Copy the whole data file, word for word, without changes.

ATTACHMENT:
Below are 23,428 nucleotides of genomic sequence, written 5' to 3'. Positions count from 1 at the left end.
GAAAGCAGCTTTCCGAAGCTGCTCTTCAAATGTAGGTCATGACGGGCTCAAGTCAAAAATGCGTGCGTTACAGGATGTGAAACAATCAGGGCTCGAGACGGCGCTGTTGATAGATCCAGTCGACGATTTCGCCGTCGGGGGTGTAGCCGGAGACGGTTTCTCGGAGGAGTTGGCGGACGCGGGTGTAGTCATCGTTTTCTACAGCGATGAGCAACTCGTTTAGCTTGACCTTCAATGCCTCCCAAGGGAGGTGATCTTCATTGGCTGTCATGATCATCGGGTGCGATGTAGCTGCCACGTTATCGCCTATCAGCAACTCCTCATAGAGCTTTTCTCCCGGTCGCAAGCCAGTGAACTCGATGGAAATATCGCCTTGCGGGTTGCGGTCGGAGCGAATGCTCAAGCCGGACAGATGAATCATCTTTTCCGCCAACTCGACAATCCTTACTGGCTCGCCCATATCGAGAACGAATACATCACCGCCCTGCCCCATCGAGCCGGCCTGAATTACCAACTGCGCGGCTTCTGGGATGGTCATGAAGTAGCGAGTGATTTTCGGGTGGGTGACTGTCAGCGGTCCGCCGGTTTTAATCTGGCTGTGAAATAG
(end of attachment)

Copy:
Below are 23,428 nucleotides of genomic sequence, written 5' to 3'. Positions count from 1 at the left end.
GAAAGCAGCTTTCCGAAGCTGCTCTTCAAATGTAGGTCATGACGGGCTCAAGTCAAAAATGCGTGCGTTACAGGATGTGAAACAATCAGGGCTCGAGACGGCGCTGTTGATAGATCCAGTCGACGATTTCGCCGTCGGGGGTGTAGCCGGAGACGGTTTCTCGGAGGAGTTGGCGGACGCGGGTGTAGTCATCGTTTTCTACAGCGATGAGCAACTCGTTTAGCTTGACCTTCAATGCCTCCCAAGGGAGGTGATCTTCATTGGCTGTCATGATCATCGGGTGCGATGTAGCTGCCACGTTATCGCCTATCAGCAACTCCTCATAGAGCTTTTCTCCCGGTCGCAAGCCAGTGAACTCGATGGAAATATCGCCTTGCGGGTTGCGGTCGGAGCGAATGCTCAAGCCGGACAGATGAATCATCTTTTCCGCCAACTCGACAATCCTTACTGGCTCGCCCATATCGAGAACGAATACATCACCGCCCTGCCCCATCGAGCCGGCCTGAATTACCAACTGCGCGGCTTCTGGGATGGTCATGAAGTAGCGAGTGATTTTCGGGTGGGTGACTGTCAGCGGTCCGCCGGTTTTAATCTGGCTGTGAAATAG